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Posts Tagged "gendered assumptions"

Doing Good Science

“There comes a time when you have to run out of patience.”

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In this post, I’m sharing an excellent short film called “A Chemical Imbalance,” which includes a number of brief interviews with chemists (most of them women, most at the University of Edinburgh) about the current situation for women in chemistry (and science, technology, engineering, and mathematics, or STEM, more generally) in the UK. Here’s the [...]

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Doing Good Science

Addressing (unintended) disrespect in your professional community.

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I am a believer in the power of the professional conference. Getting people in the same room to share ideas, experiences, and challenges is one of the best ways to build a sense of community, to break down geographical and generational barriers, to energize people and remind them what they love about what they’re doing. [...]

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Doing Good Science

Reading the writing on the (Facebook) wall: a community responds to Dario Maestripieri.

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Imagine an academic scientist goes to a big professional meeting in his field. For whatever reason, he then decides to share the following “impression” of that meeting with his Facebook friends: My impression of the Conference of the Society for Neuroscience in New Orleans. There are thousands of people at the conference and an unusually [...]

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Doing Good Science

Gender bias: ethical implications of an empirical finding.

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By now, you may have seen the recently published study by Ross-Macusin et al. in the Proceedings of the National Academy of Sciences entitled “Science faculty’s subtle gender biases favor male students”, or the nice discussion by Ilana Yurkiewicz of why these findings matter. Briefly, the study involved having science faculty from research-focused universities rate [...]

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Doing Good Science

I am science … or am I?

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Kevin Zelnio kicked it off on Twitter with a hashtag, and then wrote a blog post that shared the details of his personal journey with science. Lots of folks have followed suit and shared their stories, too — so many that I can’t even begin to link them without leaving something wonderful out. (Search the [...]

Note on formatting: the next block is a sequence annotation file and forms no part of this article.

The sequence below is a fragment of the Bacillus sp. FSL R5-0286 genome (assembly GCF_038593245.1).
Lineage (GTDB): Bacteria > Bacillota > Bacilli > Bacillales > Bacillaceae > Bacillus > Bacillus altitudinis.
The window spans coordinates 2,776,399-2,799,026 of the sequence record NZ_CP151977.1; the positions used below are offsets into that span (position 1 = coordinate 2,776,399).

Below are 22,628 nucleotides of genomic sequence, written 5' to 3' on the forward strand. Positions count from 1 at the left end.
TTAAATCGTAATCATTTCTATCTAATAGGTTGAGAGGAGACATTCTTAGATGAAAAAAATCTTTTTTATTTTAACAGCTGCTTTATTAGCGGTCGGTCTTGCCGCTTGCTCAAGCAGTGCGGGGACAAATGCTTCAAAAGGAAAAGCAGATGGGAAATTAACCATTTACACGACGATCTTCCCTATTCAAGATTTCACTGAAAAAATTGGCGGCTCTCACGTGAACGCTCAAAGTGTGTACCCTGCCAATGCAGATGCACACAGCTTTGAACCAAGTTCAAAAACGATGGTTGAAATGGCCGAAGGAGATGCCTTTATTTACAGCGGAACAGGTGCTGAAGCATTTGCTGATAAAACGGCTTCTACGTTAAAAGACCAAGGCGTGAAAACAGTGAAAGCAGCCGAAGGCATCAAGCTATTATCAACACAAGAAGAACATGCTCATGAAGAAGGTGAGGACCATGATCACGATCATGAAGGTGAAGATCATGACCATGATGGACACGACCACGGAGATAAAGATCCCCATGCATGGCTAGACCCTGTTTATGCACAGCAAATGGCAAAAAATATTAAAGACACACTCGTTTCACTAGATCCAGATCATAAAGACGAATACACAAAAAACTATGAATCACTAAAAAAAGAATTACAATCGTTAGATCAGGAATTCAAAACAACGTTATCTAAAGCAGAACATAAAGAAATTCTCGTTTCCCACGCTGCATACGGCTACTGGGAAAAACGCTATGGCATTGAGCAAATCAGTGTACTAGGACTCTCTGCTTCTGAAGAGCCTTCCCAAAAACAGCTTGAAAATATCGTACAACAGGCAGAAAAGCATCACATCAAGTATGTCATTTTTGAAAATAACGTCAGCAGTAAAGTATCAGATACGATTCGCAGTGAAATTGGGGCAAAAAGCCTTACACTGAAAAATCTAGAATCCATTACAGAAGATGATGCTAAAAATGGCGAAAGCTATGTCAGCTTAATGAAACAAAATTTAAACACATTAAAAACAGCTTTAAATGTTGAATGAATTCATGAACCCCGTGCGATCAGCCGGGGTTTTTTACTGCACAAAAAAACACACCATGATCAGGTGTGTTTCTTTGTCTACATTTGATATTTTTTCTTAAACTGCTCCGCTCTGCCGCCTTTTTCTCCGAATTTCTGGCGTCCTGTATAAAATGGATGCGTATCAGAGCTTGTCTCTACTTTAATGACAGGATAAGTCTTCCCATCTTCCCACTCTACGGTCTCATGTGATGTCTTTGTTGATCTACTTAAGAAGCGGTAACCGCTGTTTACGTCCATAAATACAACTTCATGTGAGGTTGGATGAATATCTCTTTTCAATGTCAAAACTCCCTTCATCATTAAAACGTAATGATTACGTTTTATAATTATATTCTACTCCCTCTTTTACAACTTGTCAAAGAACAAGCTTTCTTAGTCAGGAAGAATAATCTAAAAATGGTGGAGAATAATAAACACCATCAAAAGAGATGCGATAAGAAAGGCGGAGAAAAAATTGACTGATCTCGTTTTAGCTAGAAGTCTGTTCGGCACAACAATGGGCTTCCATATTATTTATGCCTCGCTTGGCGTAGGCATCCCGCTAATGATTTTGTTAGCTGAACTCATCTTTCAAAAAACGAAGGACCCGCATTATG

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Doing Good Science

My story from the ScienceOnline 2012 banquet.

This year at ScienceOnline, the conference banquet featured storytelling organized by The Monti, a North Carolina non-profit organization dedicated to building community by getting people to share their true stories with each other. Conference goers were asked to share stories on the theme of “connections”. The stories had to be true, and storytellers had to [...]

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Doing Good Science

How do we make room for pink microscopes? (More thoughts on gendered science kits.)

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As we’ve been considering the hazards of gendered science kits for kids, some have suggested that it is simplistic to paint pink microscopes as an unalloyed evil. One response on the potential value of girls’ science kits comes from Meghan Groome at Pathways to Science: As someone who studies the formation of science identity in [...]

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Doing Good Science

Gendered science kits aren’t so great for boys either.

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In response to my post about science kits for girls, a reader wrote to me: I would be really interested to see an exploration of the kits for boys from the same company. They also appeal to stereotypes that are damaging by offering only destruction, gags, and grossouts as the appeal of learning about science. [...]

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Doing Good Science

Some reasons gendered science kits may be counterproductive.

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We want kids to explore science and get excited about learning (and doing) it. Given that kids learn so much through play, rather than just by trying to sit still at a desk and to pay attention to a teacher who may or may not convey enthusiasm about science, you’d think that science kits marketed [...]

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Doing Good Science

Science kits … for girls.

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Via a tweet from Ed Yong, I discovered this weekend (not that I couldn’t have guessed) that purveyors of science kits for kids are still gendering the heck out of them. That is to say, there are science kits, and there are science kits for girls. For all I know, putting science kits in pink [...]

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